In terms of writing, I’ll tell you this. I went to an ivy league MFA program for three years. For two of those years, I sat in class and gave out my work and was treated to TEN WILDLY VARYING OPINIONS on that work. It usually went like this.
FIRST PERSON: I liked the mom in your story and wanted to see more of her.
SECOND PERSON: I hated the mom. Cut the mom.
THIRD PERSON: Could the mom be a dad?
FOURTH PERSON: I agree with the first person. You need to make this story all about the mom and cut every single word that does not involve the mom and call the story MOM. In fact, just write the word MOM 20,000 times.
FIVE: I didn’t even notice the mom in this story. I liked the toaster on page 4. I’d like to see a whole page on the toaster. I just really like toasters.
SIX: Toasters are a symbol of capitalism. Change the toaster to a tractor.
SEVEN: Why would the mom have a tractor in her kitchen? Agree there is too much mom. Make the mom a sister.
EIGHT: Why does the mom have to make the toast? What is this, 1950?
NINE: I think the mom just wanted some toast. But I do like the tractor idea.
TEN: What this story needs is a talking rabbit.
This was what I did for TWO YEARS. This was the clatter of voices in my mind. In my very last session with my thesis instructor, I talked about how much of my time was spent figuring out who to listen to. He smiled and said, “That’s the point of the program.”
It’s a goal you’ll reach for all your life, developing this EAR for helpful criticism. You make progress toward that goal by developing your own sense of what is good. And in writing, you do this by READING. You read, and you sit and work out what, for you, is good and bad about what you are looking at. Find something you like? TAKE THAT SUCKER APART. Take it apart chapter by chapter, page by page, paragraph by paragraph, and word by word.
This is a long game, my friend! But a FUN one.
Have another visual.
You are an ARCHEOLOGIST now, and you are standing in the desert. Beneath you, somewhere, is a WONDERFUL PIECE OF ANCIENT ART. Finding it will not be easy. You have a lot of sand to move. You must go methodically, and you must dig deep. There is a lot of sand, but it’s not your enemy. It’s just something you have to shift. It’s something that’s PROTECTING the treasure. It’s not there to personally bother you. It’s just sand.
Does that help? Maybe go back to the one with the snakes.
What I can say is this … never ever ever ever ever give up.
I hope this helps.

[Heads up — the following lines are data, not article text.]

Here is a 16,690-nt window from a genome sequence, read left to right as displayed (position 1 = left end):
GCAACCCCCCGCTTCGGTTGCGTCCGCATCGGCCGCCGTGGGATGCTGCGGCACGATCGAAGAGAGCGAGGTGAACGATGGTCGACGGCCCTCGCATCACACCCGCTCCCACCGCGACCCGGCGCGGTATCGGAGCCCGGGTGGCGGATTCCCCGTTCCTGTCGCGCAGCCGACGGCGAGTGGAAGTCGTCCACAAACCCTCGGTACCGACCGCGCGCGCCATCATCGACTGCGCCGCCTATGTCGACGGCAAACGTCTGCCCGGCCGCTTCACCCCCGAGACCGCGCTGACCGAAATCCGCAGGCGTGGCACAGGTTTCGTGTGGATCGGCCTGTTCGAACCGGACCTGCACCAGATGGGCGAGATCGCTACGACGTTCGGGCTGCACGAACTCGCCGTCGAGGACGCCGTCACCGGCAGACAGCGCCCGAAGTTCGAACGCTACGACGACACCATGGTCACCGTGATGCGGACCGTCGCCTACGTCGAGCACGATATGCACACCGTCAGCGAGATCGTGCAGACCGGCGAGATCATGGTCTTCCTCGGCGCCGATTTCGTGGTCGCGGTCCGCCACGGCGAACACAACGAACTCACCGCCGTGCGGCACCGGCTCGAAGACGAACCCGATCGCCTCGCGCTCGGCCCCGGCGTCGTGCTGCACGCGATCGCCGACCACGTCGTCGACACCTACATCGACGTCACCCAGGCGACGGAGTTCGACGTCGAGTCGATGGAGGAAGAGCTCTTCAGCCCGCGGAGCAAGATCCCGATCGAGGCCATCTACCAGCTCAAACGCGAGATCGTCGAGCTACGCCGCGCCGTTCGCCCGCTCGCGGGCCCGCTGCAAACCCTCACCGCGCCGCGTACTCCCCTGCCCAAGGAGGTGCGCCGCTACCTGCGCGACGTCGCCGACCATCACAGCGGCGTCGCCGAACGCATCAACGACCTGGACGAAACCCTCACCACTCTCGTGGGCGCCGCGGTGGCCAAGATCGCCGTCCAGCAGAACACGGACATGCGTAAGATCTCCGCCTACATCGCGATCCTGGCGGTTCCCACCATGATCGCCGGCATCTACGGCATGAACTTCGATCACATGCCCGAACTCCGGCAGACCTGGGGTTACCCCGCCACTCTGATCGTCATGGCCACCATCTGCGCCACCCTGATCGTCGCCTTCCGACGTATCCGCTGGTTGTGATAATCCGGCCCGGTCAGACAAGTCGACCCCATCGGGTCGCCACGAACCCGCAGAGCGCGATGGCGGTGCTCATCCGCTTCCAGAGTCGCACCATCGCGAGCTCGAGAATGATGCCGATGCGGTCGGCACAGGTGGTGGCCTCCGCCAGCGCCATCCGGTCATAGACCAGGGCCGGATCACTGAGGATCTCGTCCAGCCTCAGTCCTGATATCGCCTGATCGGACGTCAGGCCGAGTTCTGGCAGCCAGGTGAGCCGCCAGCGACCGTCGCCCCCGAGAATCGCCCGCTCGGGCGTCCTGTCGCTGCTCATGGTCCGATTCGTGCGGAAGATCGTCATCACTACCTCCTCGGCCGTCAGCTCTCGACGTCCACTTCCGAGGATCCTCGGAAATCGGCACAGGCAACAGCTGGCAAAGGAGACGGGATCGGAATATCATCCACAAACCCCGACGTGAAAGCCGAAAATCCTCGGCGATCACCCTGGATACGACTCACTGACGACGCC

* visualizations will vary in quality, depending on how much coffee I’ve had and how much coffee you’ve had
“The decision to kiss for the first time is the most crucial in any love story. It changes the relationship of two people much more strongly than even the final surrender; because this kiss already has within it that surrender.”—Emil Ludwig (via melissa-grey)
“I would like everyone to know that the teachers in the English Dept at Alamogordo HS do not agree with the knee jerk reaction of pulling Neverwhere from the Dept. library. It has been successful as a supplemental novel and since our goal is to get students engaged and encourage their thinking, this novel is a keeper — the students love it. The passage the parent is referring to is not graphic, but it is an adult type situation…a very briefly visited one.
I am sorry our school administrators did not stand up and support the material the way we all would have expected them to do. Also, as much as we hate to expose anyone for not speaking the truth, this parent had publicly stated that the school was “forcing” her student to read the novel (not true), and she also stated that the school never offered her daughter an alternate selection when she objected to Neverwhere. This statement is one that we will vehemently deny. The mother is stating inaccurate comments publicly. I work with the teacher in question – a very capable and intelligent young woman that is an asset to the English Dept.- and she immediately provided an alternate novel to the student as soon as the mother made the first known objection to Gaiman’s novel.
We simply cannot stand for banning a book for hundreds of students this year and in the years to come because a single parent objected over one brief passage on ONE page. Making inaccurate comments about the teacher (whom the parent chose not to even meet, but publicly disrespected her and questioned her credentials in spite of that), saying we forced anyone to read a text she objected to, or stating that no alternative assignment was offered is absolutely false. Teachers are sensitive to the needs of their students.
Our students have enjoyed Gaiman’s novel for almost ten years, and it saddens us to think that our future students will not have the same opportunity.
The teachers in the English Dept are opposed to any form of censorship. This situation is being handled incorrectly, it makes our school and our town appear as if we are fine with suspending the use of a book that is used by middle and high schools across the country and around the globe. We are not fine with it, and we want people to know that.”—